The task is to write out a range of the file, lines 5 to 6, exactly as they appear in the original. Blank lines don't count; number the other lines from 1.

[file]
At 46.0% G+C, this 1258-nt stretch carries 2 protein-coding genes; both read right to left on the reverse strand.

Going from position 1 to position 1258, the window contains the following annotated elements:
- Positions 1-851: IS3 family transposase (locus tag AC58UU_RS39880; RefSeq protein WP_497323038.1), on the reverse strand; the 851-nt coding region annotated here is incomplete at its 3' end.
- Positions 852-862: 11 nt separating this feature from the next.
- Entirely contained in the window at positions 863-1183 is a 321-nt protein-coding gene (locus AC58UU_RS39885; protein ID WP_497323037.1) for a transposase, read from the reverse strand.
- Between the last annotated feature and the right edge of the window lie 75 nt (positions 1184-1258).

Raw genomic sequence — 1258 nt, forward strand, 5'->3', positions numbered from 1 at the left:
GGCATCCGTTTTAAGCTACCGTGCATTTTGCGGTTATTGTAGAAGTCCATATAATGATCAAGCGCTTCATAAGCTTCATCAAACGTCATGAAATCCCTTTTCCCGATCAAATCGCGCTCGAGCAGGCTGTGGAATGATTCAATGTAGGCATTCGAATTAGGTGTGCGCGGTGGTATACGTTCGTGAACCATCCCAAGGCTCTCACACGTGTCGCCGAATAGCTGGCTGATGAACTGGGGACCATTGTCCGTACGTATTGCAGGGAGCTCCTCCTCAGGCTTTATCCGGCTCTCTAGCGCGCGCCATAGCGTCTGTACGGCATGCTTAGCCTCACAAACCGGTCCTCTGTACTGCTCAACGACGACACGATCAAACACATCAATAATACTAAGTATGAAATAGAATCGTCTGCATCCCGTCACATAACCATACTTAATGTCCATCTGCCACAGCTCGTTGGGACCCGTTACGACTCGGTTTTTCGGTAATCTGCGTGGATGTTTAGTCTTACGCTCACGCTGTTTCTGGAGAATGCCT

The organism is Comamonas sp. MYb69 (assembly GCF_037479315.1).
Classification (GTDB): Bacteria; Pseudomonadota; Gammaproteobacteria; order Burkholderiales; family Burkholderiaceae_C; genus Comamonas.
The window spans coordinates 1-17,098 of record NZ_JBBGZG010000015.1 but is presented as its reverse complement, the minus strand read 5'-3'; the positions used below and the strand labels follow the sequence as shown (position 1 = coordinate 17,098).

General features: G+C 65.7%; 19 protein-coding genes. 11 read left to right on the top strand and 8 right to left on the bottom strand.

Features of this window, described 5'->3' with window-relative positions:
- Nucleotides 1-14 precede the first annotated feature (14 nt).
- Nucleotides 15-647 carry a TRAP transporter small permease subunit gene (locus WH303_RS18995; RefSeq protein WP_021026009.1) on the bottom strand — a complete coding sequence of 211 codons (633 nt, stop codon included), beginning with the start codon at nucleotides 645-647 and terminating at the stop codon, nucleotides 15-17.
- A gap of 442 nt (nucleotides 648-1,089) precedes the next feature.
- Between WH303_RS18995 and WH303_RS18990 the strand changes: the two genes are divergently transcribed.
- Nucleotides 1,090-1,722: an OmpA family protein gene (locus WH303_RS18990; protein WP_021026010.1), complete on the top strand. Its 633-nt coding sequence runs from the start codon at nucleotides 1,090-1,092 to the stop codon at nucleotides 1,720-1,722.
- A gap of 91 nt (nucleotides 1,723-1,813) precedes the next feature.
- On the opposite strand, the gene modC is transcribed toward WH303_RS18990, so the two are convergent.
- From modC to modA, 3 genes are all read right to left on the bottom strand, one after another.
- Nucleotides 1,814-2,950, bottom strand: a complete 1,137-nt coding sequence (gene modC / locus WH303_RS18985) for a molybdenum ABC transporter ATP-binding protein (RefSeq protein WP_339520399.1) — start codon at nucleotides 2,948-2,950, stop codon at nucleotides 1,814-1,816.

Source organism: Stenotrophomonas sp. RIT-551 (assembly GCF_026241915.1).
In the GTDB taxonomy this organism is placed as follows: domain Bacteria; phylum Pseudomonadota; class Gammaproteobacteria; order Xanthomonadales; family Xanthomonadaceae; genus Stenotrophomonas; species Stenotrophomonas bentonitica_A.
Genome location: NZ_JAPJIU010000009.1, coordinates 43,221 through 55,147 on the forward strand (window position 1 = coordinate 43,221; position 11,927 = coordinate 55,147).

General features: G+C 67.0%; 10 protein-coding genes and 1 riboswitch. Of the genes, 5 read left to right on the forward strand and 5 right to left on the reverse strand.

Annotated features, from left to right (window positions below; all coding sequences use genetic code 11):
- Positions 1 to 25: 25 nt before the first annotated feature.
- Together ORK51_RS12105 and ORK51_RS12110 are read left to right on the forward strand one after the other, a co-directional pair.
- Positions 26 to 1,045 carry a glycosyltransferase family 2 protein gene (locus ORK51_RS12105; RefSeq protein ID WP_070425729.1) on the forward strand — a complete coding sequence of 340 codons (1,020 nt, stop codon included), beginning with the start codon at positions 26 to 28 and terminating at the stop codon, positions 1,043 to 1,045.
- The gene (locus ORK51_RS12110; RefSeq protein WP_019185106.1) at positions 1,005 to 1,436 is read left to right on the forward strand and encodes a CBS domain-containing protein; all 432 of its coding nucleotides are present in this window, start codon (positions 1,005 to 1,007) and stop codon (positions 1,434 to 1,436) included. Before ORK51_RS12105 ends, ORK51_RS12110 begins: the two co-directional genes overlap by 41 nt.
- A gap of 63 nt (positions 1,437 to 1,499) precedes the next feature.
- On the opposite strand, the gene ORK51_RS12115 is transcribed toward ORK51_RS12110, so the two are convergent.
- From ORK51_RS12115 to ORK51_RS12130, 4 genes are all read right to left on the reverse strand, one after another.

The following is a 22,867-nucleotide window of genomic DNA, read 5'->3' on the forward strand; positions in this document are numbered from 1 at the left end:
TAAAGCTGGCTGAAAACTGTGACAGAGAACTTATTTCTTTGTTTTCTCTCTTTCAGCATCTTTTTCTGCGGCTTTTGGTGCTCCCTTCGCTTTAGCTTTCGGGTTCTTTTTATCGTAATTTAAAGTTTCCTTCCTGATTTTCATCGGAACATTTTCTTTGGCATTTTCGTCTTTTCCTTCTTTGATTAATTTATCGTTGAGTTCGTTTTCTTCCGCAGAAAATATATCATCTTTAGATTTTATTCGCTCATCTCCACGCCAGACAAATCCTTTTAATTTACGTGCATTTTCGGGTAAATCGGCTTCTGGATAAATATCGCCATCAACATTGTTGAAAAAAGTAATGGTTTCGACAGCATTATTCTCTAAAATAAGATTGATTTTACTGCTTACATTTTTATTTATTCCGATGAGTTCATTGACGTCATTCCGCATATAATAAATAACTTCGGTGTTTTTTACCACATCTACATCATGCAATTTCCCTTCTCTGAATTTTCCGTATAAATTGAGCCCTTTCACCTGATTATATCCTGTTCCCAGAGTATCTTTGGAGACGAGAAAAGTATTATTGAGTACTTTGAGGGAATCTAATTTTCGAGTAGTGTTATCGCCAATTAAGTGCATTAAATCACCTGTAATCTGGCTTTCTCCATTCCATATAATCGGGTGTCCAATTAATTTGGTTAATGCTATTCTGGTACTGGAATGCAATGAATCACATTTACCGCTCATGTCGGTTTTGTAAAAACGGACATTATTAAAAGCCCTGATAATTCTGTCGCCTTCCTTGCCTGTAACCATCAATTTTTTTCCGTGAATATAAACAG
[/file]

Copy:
- Entirely contained in the window at positions 863-1183 is a 321-nt protein-coding gene (locus AC58UU_RS39885; protein ID WP_497323037.1) for a transposase, read from the reverse strand.
- Between the last annotated feature and the right edge of the window lie 75 nt (positions 1184-1258).